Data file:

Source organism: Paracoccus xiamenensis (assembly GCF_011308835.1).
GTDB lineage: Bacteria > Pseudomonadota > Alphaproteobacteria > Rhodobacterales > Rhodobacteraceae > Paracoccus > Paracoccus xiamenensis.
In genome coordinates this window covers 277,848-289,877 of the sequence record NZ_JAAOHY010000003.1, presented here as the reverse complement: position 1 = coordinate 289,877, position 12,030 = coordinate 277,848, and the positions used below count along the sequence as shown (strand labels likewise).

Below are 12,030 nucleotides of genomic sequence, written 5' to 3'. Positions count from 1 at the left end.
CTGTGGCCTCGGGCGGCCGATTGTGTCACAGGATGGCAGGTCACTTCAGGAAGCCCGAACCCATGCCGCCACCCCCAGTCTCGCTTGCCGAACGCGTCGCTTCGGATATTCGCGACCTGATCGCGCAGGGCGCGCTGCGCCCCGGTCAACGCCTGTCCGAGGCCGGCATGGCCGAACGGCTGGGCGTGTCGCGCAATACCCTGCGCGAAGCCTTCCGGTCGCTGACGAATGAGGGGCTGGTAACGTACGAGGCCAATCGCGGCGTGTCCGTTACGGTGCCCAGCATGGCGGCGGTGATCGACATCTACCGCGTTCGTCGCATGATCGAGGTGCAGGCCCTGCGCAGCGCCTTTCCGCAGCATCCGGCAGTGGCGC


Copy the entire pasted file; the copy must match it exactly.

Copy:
Source organism: Paracoccus xiamenensis (assembly GCF_011308835.1).
GTDB lineage: Bacteria > Pseudomonadota > Alphaproteobacteria > Rhodobacterales > Rhodobacteraceae > Paracoccus > Paracoccus xiamenensis.
In genome coordinates this window covers 277,848-289,877 of the sequence record NZ_JAAOHY010000003.1, presented here as the reverse complement: position 1 = coordinate 289,877, position 12,030 = coordinate 277,848, and the positions used below count along the sequence as shown (strand labels likewise).

Below are 12,030 nucleotides of genomic sequence, written 5' to 3'. Positions count from 1 at the left end.
CTGTGGCCTCGGGCGGCCGATTGTGTCACAGGATGGCAGGTCACTTCAGGAAGCCCGAACCCATGCCGCCACCCCCAGTCTCGCTTGCCGAACGCGTCGCTTCGGATATTCGCGACCTGATCGCGCAGGGCGCGCTGCGCCCCGGTCAACGCCTGTCCGAGGCCGGCATGGCCGAACGGCTGGGCGTGTCGCGCAATACCCTGCGCGAAGCCTTCCGGTCGCTGACGAATGAGGGGCTGGTAACGTACGAGGCCAATCGCGGCGTGTCCGTTACGGTGCCCAGCATGGCGGCGGTGATCGACATCTACCGCGTTCGTCGCATGATCGAGGTGCAGGCCCTGCGCAGCGCCTTTCCGCAGCATCCGGCAGTGGCGC